Investigation reveals first signs of disastrous impacts of environmental threats posed by Julius Nyerere Hydropower megaproject in Tanzania.
By Alexandre Brutelle, Christina Oriesching and Osama Al-Sayyad.
A story produced in partnership with the Pulitzer Center.
“This project is already a true ecological disaster,” says Darweshi*, a local environmentalist who wishes to remain anonymous. “Animals are totally disoriented – and even aggressive”, he explains. He wishes to take us to the Julius Nyerere ongoing construction site.
It’s easy to understand the young man’s concerns for anonymity – after all, Tanzania’s former environment minister had warned in 2018 that: “anyone opposing the project will be jailed”. Prison isn’t the ideal place for a fresh graduate to start a career.
Standing at the eastern gate of the Nyerere Park, a UNESCO World Heritage Site, the he looks at the most unusual parade of the vehicles entering, composed of massive construction trucks followed by a few land cruisers occupied by some – distressed – foreigners.
The average tourist wouldn’t expect to be part of such a picture, but the park remains open despite the construction of one of the largest dams in East Africa, across Tanzania’s longest river, the Rufiji.
To navigate through the reserve – Tanzania’s largest – one now has to go through perpetual clouds of dust raised by these transport trucks largely filled with cement and gigantic pipes.
Explosions, dust clouds and continuous traffic at a “World Heritage” site
This controversial hydropower megaproject sparkled “grave concerns” by UNESCO’s World Heritage Committee, which ultimately called on the Tanzanian government to abandon it in 2020, according to the Environmental Investigation Agency (EIA). The main reason for this was insufficient research on socio-environmental impact linked to the dam.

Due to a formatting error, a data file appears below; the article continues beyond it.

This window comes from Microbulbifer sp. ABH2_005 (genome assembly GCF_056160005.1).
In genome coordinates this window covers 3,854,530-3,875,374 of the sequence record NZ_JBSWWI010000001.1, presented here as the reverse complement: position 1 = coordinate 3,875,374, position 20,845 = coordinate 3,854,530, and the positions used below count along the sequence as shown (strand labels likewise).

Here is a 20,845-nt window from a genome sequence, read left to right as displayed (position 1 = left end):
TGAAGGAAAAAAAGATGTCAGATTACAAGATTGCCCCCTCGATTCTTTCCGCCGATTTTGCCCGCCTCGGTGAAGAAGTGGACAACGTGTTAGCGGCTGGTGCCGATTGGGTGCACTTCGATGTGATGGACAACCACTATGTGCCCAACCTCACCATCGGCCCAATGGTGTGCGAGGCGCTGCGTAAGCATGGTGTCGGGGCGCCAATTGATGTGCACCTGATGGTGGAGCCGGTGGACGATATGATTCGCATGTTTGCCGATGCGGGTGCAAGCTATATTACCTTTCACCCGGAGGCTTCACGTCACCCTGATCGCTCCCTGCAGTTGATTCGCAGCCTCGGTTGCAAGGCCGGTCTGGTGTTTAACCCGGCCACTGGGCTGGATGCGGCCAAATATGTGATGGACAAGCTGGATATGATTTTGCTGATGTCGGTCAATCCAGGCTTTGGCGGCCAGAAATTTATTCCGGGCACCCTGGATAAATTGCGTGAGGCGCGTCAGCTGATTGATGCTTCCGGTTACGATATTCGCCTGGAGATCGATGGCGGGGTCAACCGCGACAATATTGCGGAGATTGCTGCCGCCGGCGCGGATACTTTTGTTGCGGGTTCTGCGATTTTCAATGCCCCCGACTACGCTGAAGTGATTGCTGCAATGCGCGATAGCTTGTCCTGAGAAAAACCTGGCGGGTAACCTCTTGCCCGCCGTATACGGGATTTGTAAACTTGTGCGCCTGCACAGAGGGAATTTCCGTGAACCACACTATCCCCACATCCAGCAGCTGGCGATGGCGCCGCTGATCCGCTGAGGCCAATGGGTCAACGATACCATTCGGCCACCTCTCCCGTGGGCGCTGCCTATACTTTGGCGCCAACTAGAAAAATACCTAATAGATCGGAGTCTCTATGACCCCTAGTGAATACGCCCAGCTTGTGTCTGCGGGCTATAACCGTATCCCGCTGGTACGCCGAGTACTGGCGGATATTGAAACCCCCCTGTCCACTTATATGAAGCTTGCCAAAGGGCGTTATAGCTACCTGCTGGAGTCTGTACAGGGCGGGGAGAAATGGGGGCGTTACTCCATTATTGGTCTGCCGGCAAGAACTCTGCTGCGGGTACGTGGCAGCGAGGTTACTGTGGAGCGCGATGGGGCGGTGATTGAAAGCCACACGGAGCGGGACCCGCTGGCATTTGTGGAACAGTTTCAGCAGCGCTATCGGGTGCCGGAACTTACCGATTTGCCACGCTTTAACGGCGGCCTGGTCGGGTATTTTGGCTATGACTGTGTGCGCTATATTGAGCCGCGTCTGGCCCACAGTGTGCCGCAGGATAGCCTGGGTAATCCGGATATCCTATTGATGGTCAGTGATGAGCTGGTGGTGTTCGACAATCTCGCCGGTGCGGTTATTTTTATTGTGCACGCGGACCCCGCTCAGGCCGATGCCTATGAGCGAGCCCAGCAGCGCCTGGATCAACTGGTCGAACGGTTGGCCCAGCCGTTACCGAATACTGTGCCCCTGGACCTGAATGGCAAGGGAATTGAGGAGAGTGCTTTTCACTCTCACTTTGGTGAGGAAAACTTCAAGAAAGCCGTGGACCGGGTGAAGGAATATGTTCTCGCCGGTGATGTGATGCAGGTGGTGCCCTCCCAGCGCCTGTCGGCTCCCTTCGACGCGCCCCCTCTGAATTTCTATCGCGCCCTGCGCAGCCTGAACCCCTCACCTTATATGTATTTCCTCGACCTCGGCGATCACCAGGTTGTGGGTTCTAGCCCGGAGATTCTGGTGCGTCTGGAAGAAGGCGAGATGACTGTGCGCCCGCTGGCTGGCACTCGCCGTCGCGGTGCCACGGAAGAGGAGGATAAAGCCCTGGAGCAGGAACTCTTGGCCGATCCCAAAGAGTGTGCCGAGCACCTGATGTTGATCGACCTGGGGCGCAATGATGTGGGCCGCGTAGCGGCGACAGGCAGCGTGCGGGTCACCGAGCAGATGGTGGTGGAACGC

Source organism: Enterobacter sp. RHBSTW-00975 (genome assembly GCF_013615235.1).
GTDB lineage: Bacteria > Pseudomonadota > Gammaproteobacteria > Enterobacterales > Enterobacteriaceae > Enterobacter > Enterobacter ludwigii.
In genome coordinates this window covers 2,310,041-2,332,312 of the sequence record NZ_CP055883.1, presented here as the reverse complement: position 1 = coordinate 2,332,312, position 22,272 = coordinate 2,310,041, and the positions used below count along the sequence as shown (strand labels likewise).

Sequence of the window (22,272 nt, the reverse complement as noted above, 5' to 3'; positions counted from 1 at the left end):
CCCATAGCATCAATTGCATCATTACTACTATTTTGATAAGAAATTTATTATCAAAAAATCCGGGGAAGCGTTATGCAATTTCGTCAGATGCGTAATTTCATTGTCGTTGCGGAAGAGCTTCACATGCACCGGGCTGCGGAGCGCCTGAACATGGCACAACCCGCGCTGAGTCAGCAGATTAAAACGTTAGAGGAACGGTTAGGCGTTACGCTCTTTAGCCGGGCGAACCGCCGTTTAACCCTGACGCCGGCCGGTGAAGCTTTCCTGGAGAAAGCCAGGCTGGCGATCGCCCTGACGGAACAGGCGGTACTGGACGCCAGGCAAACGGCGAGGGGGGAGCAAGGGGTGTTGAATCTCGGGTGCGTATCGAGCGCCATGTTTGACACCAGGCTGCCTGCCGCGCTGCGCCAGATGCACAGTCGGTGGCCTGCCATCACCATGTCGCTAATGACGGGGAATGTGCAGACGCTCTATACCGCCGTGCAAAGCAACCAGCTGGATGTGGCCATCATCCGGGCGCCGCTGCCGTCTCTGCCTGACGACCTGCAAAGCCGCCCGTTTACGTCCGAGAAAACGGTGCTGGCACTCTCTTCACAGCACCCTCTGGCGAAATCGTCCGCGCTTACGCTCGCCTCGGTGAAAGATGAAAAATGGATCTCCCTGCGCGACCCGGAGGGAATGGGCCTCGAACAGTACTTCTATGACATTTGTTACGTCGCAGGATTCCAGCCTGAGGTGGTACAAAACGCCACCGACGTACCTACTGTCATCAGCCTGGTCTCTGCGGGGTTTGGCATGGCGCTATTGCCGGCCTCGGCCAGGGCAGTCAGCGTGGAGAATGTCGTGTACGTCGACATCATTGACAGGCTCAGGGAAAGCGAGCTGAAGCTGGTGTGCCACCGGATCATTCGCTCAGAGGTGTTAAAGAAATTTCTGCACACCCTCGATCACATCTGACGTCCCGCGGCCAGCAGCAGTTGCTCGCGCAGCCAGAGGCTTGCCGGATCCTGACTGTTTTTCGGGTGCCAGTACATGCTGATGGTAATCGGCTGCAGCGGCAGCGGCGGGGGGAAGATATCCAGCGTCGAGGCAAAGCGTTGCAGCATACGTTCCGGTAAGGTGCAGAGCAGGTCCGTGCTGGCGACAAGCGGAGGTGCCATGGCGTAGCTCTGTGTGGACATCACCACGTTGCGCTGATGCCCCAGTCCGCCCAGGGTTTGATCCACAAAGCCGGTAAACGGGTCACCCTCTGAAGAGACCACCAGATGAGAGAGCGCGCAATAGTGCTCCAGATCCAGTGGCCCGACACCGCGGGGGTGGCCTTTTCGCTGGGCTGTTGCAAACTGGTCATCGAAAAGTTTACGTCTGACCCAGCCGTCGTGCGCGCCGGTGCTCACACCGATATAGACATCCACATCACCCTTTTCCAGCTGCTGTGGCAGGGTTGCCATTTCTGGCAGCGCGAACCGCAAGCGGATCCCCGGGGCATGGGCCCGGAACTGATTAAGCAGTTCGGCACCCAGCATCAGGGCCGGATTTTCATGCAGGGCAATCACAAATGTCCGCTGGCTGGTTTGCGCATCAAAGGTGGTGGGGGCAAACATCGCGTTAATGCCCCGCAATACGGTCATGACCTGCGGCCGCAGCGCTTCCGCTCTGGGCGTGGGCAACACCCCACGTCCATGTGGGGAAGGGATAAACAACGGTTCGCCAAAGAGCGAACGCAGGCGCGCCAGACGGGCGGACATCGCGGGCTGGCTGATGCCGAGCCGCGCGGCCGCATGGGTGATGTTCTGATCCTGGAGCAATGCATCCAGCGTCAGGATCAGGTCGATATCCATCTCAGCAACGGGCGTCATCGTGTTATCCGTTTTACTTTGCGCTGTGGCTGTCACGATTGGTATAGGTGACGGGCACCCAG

The International Union for Conservation of Nature (IUCN) had even declared the dam project to be “incompatible” with the reserve’s UNESCO World Heritage status, based on a the project’s Strategic Environmental Assessment (SEA), which a review found to be “completely inadequate”.
“Available spatially distributed biodiversity data shows that twelve endangered specie are to be found in the immediate vicinity of the Park. Among them are the African Bush Elephant, the Masai Giraffe and the Hooded Vulture”, according to Christina Orieschnig, researcher in hydrology and remote sensing engineer for the Environmental Investigative Forum.
Darweshi has already witnessed the very first and immediate consequences of this colossal energy project. He used to be a Nyerere Park young guard himself in 2021, as part of his conservation studies assignments. According to him, the negative impact of ongoing construction on these species can already be felt on the ground
“50 to 60 trucks pass through these gates every day. The dust and the continuous noise cause great disturbance to some iconic species here. Don’t forget we’re in a Big 5”, he explains. “Big 5”is the expression used to promote safaris offering to observe giraffes, buffaloes, lions, elephants and rhinoceros.
But the actual number of impacted species could be much larger once the projected impoundment area (approximately 964 km2) will be filled with water. “A large cluster composed of species classified as threatened is likely to be affected”, according to Orieschig’s research.